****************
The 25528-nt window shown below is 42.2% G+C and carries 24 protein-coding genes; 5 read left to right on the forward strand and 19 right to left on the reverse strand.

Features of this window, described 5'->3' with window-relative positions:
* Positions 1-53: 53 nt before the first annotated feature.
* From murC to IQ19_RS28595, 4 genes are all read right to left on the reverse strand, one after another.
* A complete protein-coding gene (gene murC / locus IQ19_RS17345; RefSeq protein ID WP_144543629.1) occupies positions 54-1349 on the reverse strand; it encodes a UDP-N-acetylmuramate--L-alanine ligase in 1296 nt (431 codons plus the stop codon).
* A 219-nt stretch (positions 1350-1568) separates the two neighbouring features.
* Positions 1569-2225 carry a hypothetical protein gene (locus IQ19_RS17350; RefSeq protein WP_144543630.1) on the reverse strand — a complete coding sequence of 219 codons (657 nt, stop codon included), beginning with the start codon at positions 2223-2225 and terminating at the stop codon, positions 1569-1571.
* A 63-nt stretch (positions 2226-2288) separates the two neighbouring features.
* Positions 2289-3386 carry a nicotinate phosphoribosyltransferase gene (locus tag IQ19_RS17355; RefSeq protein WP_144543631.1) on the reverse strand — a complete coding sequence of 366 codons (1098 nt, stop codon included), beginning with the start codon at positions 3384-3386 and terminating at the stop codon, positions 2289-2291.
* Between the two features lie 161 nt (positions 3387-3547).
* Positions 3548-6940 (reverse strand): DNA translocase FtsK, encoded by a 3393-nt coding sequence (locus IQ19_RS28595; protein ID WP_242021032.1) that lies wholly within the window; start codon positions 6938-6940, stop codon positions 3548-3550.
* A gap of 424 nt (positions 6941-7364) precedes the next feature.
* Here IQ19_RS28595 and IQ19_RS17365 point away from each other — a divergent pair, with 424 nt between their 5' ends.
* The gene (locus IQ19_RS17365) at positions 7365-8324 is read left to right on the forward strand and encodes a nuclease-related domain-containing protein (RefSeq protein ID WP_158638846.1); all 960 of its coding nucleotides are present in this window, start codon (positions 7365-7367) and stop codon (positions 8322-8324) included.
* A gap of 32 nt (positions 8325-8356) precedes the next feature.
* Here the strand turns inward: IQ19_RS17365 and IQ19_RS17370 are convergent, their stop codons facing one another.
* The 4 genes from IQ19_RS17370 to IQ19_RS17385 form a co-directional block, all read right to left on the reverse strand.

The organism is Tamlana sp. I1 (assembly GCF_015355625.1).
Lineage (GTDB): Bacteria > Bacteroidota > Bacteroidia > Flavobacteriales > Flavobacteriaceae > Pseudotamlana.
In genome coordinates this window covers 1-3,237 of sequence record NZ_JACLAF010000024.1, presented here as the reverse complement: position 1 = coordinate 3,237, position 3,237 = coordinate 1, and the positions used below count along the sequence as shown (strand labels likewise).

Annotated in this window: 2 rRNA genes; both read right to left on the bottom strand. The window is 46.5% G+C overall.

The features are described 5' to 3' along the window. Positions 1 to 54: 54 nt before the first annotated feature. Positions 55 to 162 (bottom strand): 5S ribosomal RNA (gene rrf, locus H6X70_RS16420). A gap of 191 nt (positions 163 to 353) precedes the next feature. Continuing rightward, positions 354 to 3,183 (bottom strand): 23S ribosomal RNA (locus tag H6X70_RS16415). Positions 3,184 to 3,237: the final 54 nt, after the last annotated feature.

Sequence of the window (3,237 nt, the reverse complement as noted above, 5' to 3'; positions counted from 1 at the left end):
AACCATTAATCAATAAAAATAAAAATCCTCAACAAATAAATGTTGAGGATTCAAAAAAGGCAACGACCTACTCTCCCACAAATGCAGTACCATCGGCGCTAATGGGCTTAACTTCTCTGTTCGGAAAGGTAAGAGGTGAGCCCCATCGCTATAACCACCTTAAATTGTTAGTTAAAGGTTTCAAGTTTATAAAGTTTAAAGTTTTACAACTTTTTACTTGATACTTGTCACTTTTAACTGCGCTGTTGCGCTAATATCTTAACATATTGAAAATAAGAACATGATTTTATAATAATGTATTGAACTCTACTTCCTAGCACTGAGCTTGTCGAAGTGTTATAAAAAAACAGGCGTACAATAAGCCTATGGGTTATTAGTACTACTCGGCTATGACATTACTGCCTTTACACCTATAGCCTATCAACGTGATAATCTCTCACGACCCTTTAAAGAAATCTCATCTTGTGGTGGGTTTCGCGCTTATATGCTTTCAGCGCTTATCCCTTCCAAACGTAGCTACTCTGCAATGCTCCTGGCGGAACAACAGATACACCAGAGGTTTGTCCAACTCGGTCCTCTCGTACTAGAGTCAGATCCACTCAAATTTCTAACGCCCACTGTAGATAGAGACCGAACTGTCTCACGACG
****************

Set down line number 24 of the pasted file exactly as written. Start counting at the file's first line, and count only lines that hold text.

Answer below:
AACCATTAATCAATAAAAATAAAAATCCTCAACAAATAAATGTTGAGGATTCAAAAAAGGCAACGACCTACTCTCCCACAAATGCAGTACCATCGGCGCTAATGGGCTTAACTTCTCTGTTCGGAAAGGTAAGAGGTGAGCCCCATCGCTATAACCACCTTAAATTGTTAGTTAAAGGTTTCAAGTTTATAAAGTTTAAAGTTTTACAACTTTTTACTTGATACTTGTCACTTTTAACTGCGCTGTTGCGCTAATATCTTAACATATTGAAAATAAGAACATGATTTTATAATAATGTATTGAACTCTACTTCCTAGCACTGAGCTTGTCGAAGTGTTATAAAAAAACAGGCGTACAATAAGCCTATGGGTTATTAGTACTACTCGGCTATGACATTACTGCCTTTACACCTATAGCCTATCAACGTGATAATCTCTCACGACCCTTTAAAGAAATCTCATCTTGTGGTGGGTTTCGCGCTTATATGCTTTCAGCGCTTATCCCTTCCAAACGTAGCTACTCTGCAATGCTCCTGGCGGAACAACAGATACACCAGAGGTTTGTCCAACTCGGTCCTCTCGTACTAGAGTCAGATCCACTCAAATTTCTAACGCCCACTGTAGATAGAGACCGAACTGTCTCACGACG